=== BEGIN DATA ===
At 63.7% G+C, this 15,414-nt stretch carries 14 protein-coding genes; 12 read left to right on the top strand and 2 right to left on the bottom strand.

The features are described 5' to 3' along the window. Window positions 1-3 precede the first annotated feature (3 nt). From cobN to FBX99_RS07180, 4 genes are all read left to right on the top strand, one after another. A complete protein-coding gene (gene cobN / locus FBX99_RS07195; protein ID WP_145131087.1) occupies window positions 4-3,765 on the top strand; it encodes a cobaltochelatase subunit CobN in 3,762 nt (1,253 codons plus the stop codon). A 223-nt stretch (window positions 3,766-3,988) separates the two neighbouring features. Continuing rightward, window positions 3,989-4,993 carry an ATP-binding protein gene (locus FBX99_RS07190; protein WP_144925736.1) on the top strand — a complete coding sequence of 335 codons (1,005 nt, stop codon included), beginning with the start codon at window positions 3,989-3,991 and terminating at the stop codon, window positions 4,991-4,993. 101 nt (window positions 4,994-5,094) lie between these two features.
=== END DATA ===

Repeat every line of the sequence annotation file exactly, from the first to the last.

At 63.7% G+C, this 15,414-nt stretch carries 14 protein-coding genes; 12 read left to right on the top strand and 2 right to left on the bottom strand.

The features are described 5' to 3' along the window. Window positions 1-3 precede the first annotated feature (3 nt). From cobN to FBX99_RS07180, 4 genes are all read left to right on the top strand, one after another. A complete protein-coding gene (gene cobN / locus FBX99_RS07195; protein ID WP_145131087.1) occupies window positions 4-3,765 on the top strand; it encodes a cobaltochelatase subunit CobN in 3,762 nt (1,253 codons plus the stop codon). A 223-nt stretch (window positions 3,766-3,988) separates the two neighbouring features. Continuing rightward, window positions 3,989-4,993 carry an ATP-binding protein gene (locus FBX99_RS07190; protein WP_144925736.1) on the top strand — a complete coding sequence of 335 codons (1,005 nt, stop codon included), beginning with the start codon at window positions 3,989-3,991 and terminating at the stop codon, window positions 4,991-4,993. 101 nt (window positions 4,994-5,094) lie between these two features.